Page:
I feel I am justified, even if such an end is horrified and grotesque. Were people a bit kinder to their fellows and most of all me, I might not have had to call upon black craft and science to avenge myself of wrongdoings. Before this, I was a mild man, a quiet man and a man content to read good books, tutor those in need of learning and pleased to live out of the way of those who would frown upon me and my intellectual pursuits. No. I am not brutal. People are brutal. People who cannot help but to take those more anxious and fearful than themselves and find ways with words to break them or by closed fist demean them. The awful thing before me is a justice born of the very deeds that I have suffered and it is a means of cleansing them from the world.

“Mister Woodward,” my next victim called out, “There is really no need for such theatrics. I understand now that you are quite serious. If you let me go, I will most certainly revise the grade on your dissertation on Magic and its Relation to Space-Time!

Professor Eldridge the fat, pompous goat. I regret that I ran out of duct tape because I used too much to bind that brute, Matt Brosman. Now, because his mouth is free the good professor obviously feels this is an invitation to simper like a mewling kitten about his fate. Most unfortunate.

“I believe your words were: ‘This insane, unsubstantiated tripe has no business being in print anymore than you deserve a degree from our fine university for writing it.’ The only grade I require is the ‘A’ for the effort to drag your corpulent mass of arrogance here for proof of my discoveries.” I replied while hooking the rusty, but serviceable chain to his back. I had to use an abandoned pig farm for my purposes. It was the only location I could find that was both reasonably close to the university and remote enough that nobody would hear the sounds of death that were sure to grace the evening. It also had a manure pit that could serve as a means to safely contain the creature for my purposes.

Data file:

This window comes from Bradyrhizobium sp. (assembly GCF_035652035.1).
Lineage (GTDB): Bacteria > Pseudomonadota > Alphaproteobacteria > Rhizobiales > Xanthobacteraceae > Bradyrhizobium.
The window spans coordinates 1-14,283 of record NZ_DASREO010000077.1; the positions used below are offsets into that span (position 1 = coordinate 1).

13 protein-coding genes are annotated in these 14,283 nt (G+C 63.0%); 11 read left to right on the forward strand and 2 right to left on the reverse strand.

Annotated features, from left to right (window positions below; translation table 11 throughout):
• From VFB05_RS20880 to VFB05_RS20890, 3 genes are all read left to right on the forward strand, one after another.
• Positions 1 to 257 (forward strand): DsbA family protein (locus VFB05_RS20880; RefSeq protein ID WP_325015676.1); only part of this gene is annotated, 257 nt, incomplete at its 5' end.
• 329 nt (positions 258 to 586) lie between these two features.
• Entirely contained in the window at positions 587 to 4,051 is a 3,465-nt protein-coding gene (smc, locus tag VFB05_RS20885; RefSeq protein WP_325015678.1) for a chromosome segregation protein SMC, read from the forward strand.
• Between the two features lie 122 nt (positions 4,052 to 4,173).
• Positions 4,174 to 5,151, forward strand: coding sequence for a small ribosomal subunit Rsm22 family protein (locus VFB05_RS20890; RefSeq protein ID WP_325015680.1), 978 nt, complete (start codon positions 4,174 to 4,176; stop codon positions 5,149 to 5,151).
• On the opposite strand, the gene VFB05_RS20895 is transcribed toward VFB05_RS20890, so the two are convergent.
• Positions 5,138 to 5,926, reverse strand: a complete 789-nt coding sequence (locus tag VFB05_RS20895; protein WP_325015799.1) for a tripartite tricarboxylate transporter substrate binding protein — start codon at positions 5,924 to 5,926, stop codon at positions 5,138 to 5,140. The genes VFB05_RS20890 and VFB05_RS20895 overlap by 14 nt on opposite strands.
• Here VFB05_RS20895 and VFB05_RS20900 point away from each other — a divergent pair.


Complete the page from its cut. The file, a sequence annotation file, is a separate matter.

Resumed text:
“You cannot possibly expect you’ll not be found out, Aloysius Woodward!” The portly educator howls at me, “The police will discover this place and lock you away! See reason before it’s too late.”

“Reason, yes.” I reply with clear derision as I haul his weighty form over the maw of teeth, long, insectoid appendages and black, shapeless mass. “I saw reason when I placed before you a notebook full of calculations that proved the symmetry of what we understand as magic and real-world mathematics that allow for barriers of Space-Time to be breached. Now, I see you feeding the findings of my science. Good evening, Professor Eldridge. I pray you are not difficult to digest.”

The garbled symphony of the professor being broken apart in the saw-toothed confines of the indescribable thing’s maw combined with the putrid churning of its digestive juices both sickened me and enthralled me.

In what world would such a creature exist? What evolution would require a thing to be nothing more than an a voracious eater of flesh? It seemed to almost have a dog’s intelligence; it knew when a meal was coming and it understood that that clank of chains meant that the meal was close. When it salivated, a yellowish substance seeped from the corners of its mouth and its pincered, wiry appendages clacked eagerly to express its desire for food. While my ability to call forth such a horror through the marriage of ancient magic and bleeding edge technology was a most profound discovery, I am quite sure that I would never want to visit the place that my monstrous avenger comes from.

“And now for you, Mister Brosman,” I said with a most pleased tone. Matt Brosman and I went to high school together, where he delighted tormenting me with daily humiliations in front of classmates that were paired with daily beatings. He always smiled with this savage, unchecked malice when he brought his meaty fist against my body. We also had the misfortune of attending the same university, though his presence was by the blessing of a football scholarship, whereas mine was through hard work and academic excellence.

Mister Brosman had little to say, on the account of having his mouth duct taped shut. When the drugs I used to knock him out wore off, he had far too many threats to offer to my liking, so I mummified his mouth much like the rest of him. He is a rather strong fellow and I couldn’t take any chances for his escape. His was the most deserving punishment of the three and the most difficult to arrange. Imagine my joy when I discovered he was involved with Miss Thompson? It made capturing both of them so much simpler.